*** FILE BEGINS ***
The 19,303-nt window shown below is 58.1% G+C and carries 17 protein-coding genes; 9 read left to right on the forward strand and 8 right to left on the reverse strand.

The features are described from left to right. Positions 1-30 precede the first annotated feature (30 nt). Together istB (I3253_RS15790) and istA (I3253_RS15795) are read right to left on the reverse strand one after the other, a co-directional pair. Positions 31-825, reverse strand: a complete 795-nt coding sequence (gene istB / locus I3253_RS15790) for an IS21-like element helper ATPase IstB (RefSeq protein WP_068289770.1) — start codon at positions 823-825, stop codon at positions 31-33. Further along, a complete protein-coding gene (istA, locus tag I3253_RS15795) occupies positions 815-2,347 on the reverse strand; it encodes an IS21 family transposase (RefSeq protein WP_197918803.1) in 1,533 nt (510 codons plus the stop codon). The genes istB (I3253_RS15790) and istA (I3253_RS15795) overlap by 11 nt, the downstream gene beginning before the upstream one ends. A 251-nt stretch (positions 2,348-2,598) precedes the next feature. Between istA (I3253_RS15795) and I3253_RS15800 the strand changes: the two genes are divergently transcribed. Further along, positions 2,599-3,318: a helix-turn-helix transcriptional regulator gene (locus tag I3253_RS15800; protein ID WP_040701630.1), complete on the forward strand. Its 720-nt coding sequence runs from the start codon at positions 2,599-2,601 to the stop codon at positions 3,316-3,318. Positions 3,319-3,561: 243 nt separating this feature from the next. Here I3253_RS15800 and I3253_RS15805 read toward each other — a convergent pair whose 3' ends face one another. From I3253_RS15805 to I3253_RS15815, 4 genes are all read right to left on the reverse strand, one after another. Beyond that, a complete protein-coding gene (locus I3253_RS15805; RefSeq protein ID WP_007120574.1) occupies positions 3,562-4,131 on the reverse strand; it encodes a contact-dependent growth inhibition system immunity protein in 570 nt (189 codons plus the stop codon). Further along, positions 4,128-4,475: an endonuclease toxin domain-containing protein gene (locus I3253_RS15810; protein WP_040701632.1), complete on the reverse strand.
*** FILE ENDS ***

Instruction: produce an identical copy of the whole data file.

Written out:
The 19,303-nt window shown below is 58.1% G+C and carries 17 protein-coding genes; 9 read left to right on the forward strand and 8 right to left on the reverse strand.

The features are described from left to right. Positions 1-30 precede the first annotated feature (30 nt). Together istB (I3253_RS15790) and istA (I3253_RS15795) are read right to left on the reverse strand one after the other, a co-directional pair. Positions 31-825, reverse strand: a complete 795-nt coding sequence (gene istB / locus I3253_RS15790) for an IS21-like element helper ATPase IstB (RefSeq protein WP_068289770.1) — start codon at positions 823-825, stop codon at positions 31-33. Further along, a complete protein-coding gene (istA, locus tag I3253_RS15795) occupies positions 815-2,347 on the reverse strand; it encodes an IS21 family transposase (RefSeq protein WP_197918803.1) in 1,533 nt (510 codons plus the stop codon). The genes istB (I3253_RS15790) and istA (I3253_RS15795) overlap by 11 nt, the downstream gene beginning before the upstream one ends. A 251-nt stretch (positions 2,348-2,598) precedes the next feature. Between istA (I3253_RS15795) and I3253_RS15800 the strand changes: the two genes are divergently transcribed. Further along, positions 2,599-3,318: a helix-turn-helix transcriptional regulator gene (locus tag I3253_RS15800; protein ID WP_040701630.1), complete on the forward strand. Its 720-nt coding sequence runs from the start codon at positions 2,599-2,601 to the stop codon at positions 3,316-3,318. Positions 3,319-3,561: 243 nt separating this feature from the next. Here I3253_RS15800 and I3253_RS15805 read toward each other — a convergent pair whose 3' ends face one another. From I3253_RS15805 to I3253_RS15815, 4 genes are all read right to left on the reverse strand, one after another. Beyond that, a complete protein-coding gene (locus I3253_RS15805; RefSeq protein ID WP_007120574.1) occupies positions 3,562-4,131 on the reverse strand; it encodes a contact-dependent growth inhibition system immunity protein in 570 nt (189 codons plus the stop codon). Further along, positions 4,128-4,475: an endonuclease toxin domain-containing protein gene (locus I3253_RS15810; protein WP_040701632.1), complete on the reverse strand.